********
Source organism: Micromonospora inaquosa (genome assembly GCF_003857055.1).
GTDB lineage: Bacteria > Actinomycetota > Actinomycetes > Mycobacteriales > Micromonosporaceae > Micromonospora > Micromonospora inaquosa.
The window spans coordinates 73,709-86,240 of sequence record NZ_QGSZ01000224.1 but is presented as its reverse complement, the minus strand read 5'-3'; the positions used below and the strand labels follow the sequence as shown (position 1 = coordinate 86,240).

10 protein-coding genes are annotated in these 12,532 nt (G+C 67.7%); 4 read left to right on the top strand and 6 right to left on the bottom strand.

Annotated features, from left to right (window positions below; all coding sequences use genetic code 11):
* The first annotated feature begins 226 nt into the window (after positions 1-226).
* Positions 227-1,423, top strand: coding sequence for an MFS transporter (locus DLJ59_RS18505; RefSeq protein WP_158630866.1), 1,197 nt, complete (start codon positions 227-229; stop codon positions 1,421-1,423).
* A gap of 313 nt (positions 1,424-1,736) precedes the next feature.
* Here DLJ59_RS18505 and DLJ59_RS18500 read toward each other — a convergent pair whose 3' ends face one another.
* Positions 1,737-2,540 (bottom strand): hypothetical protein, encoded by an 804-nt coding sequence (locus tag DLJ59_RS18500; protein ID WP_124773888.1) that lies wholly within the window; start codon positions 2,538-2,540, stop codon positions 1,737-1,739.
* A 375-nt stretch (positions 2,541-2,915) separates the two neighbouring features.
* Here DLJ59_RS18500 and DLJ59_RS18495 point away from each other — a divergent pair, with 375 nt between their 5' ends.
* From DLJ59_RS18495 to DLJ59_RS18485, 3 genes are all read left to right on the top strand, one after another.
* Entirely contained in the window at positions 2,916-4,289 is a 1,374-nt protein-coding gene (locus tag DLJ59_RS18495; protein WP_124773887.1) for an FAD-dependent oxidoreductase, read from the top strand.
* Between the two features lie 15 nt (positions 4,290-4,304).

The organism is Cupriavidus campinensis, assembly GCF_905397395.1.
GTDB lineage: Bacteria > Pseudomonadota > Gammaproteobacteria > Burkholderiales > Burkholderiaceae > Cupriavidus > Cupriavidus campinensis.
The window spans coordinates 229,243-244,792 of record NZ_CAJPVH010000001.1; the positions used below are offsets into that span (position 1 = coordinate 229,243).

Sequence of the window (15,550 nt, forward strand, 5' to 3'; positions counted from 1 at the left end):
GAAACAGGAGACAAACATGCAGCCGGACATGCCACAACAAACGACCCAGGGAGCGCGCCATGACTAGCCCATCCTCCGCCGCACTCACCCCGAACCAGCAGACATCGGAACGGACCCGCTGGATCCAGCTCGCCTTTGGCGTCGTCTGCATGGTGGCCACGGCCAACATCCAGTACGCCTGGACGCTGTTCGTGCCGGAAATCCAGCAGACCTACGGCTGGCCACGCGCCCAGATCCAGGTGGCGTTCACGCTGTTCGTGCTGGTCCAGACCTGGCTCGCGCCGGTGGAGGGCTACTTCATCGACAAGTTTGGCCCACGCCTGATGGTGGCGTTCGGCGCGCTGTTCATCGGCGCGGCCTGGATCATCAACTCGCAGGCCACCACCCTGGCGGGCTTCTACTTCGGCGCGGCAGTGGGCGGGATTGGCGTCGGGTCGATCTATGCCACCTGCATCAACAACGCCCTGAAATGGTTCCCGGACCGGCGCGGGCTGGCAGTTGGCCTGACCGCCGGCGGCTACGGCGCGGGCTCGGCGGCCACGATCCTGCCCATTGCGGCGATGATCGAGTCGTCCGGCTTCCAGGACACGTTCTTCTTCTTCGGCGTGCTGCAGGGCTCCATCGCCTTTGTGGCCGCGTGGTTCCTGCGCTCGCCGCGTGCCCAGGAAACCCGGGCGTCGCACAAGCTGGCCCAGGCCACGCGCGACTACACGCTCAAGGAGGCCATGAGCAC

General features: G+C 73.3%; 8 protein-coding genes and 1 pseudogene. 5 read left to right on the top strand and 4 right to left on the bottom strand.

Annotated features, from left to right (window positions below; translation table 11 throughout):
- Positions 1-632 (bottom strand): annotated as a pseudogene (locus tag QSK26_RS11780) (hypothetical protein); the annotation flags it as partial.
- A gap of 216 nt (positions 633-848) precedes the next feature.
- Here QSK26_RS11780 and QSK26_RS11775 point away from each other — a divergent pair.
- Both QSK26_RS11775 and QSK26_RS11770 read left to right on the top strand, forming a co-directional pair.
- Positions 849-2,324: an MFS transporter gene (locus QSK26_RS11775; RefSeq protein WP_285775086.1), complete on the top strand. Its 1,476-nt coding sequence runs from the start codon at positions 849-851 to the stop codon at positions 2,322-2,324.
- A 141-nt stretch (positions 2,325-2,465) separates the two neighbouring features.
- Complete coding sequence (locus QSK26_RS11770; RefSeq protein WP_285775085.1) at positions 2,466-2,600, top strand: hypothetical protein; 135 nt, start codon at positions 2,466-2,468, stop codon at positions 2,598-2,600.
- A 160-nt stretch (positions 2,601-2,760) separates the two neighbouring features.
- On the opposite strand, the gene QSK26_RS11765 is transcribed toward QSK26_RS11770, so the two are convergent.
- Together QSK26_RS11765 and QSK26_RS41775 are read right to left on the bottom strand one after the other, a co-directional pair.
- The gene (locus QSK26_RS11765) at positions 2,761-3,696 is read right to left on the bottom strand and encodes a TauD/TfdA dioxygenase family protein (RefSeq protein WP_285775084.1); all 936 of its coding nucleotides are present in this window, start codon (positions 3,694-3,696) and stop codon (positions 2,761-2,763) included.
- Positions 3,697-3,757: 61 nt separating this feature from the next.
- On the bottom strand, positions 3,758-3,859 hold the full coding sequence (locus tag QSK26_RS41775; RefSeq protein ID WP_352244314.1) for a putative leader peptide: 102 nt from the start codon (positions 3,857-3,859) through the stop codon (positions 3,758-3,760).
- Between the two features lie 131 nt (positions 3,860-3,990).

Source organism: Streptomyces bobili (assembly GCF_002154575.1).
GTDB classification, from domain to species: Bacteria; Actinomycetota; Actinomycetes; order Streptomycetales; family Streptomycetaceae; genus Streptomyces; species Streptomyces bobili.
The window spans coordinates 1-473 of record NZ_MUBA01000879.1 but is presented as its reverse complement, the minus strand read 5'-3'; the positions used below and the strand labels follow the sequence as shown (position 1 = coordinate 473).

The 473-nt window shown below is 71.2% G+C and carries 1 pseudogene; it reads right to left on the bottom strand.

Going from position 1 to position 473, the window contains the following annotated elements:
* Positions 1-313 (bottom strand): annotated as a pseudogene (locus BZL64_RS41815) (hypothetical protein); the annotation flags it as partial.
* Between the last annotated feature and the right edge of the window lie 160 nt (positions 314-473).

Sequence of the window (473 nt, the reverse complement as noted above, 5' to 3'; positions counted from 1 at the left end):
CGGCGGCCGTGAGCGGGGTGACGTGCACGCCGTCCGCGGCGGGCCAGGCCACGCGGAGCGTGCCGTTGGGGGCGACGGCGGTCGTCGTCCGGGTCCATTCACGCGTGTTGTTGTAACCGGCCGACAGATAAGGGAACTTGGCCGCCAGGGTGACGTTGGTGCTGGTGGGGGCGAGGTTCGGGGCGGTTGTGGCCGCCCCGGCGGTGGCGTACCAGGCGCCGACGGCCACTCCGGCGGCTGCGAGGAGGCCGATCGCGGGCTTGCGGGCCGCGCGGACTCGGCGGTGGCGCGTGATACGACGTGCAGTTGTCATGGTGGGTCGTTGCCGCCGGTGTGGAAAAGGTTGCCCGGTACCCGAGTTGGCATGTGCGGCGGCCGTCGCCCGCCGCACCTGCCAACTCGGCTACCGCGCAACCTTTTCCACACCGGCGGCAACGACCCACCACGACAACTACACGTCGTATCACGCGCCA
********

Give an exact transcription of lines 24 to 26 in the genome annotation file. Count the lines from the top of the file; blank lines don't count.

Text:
- A gap of 216 nt (positions 633-848) precedes the next feature.
- Here QSK26_RS11780 and QSK26_RS11775 point away from each other — a divergent pair.
- Both QSK26_RS11775 and QSK26_RS11770 read left to right on the top strand, forming a co-directional pair.